I drank in these ego-inflating experiences and they felt so good. I was finally getting what I deserved and didn’t want to stop. After years of feeling less than, unworthy and unwanted this new drug was incredible. I defined my worth by the sexiness of the role, the compensation, the budget I managed and the image my ‘success’ portrayed. Nothing was ever enough, I always wanted more, and it could never come fast enough. I approached each job like a sprint. I would come in, surpass expectations, repeat, get bored and leave in search for something bigger. I always had to be on the upswing.
Work comes first
As the years went by, I became more cynical with my work, but I forced myself to keep pushing forward and to keep a smile glued on my face. Even though I was disillusioned, work was always my number one priority. Work came before friends, relationships, and especially before family.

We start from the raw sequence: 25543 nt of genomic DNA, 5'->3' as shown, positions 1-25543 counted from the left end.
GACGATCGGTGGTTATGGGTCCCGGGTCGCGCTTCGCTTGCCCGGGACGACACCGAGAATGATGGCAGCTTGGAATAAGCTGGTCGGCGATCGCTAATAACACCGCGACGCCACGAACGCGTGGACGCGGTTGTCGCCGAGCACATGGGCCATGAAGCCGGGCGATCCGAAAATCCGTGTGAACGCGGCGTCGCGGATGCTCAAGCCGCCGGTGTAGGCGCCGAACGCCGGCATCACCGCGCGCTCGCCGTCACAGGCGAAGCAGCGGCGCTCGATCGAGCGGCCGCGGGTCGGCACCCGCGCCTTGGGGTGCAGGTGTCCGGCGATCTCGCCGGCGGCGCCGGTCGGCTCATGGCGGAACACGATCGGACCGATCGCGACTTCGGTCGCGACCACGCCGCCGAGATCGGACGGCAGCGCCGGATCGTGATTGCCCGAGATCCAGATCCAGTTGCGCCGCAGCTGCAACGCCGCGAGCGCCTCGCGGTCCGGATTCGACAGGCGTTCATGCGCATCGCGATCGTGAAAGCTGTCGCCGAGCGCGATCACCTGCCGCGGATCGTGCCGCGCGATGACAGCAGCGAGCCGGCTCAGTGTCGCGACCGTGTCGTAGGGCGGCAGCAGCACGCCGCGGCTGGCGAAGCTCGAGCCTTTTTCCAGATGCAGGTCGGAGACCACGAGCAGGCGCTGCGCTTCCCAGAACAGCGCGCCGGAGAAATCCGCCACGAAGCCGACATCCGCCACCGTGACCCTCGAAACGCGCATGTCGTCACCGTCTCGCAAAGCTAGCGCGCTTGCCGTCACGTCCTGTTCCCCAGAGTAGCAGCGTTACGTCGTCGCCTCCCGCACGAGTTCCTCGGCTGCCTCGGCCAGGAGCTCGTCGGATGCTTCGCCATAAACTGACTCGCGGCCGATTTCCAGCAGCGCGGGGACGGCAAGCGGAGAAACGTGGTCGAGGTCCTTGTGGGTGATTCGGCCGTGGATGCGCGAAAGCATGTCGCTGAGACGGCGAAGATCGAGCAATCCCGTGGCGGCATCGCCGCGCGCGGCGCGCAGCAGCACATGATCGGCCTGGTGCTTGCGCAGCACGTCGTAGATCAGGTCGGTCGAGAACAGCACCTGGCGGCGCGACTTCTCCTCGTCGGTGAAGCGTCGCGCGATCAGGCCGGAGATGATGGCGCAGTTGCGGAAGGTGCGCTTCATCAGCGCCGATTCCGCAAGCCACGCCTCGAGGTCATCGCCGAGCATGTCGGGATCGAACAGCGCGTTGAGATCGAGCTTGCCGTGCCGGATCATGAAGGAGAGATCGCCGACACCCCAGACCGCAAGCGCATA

I remember one year my parents wanting to take me out for dinner for my birthday and I enraged that they “expected” me to leave work before 8PM. I couldn’t stop, I was enslaved, and this was how I defined myself. I didn’t want to be doing what I was doing but I kept stuffing those feelings down. Work was another mask, another part of my illusion, another addiction, a socially acceptable addiction.
My first boyfriend
I met my first boyfriend Hugh while walking down the street one summer afternoon. We both checked each other out and with the boldness of an 18-year-old I crossed the street to say hello and to give him my business card, ya, I was “that guy”.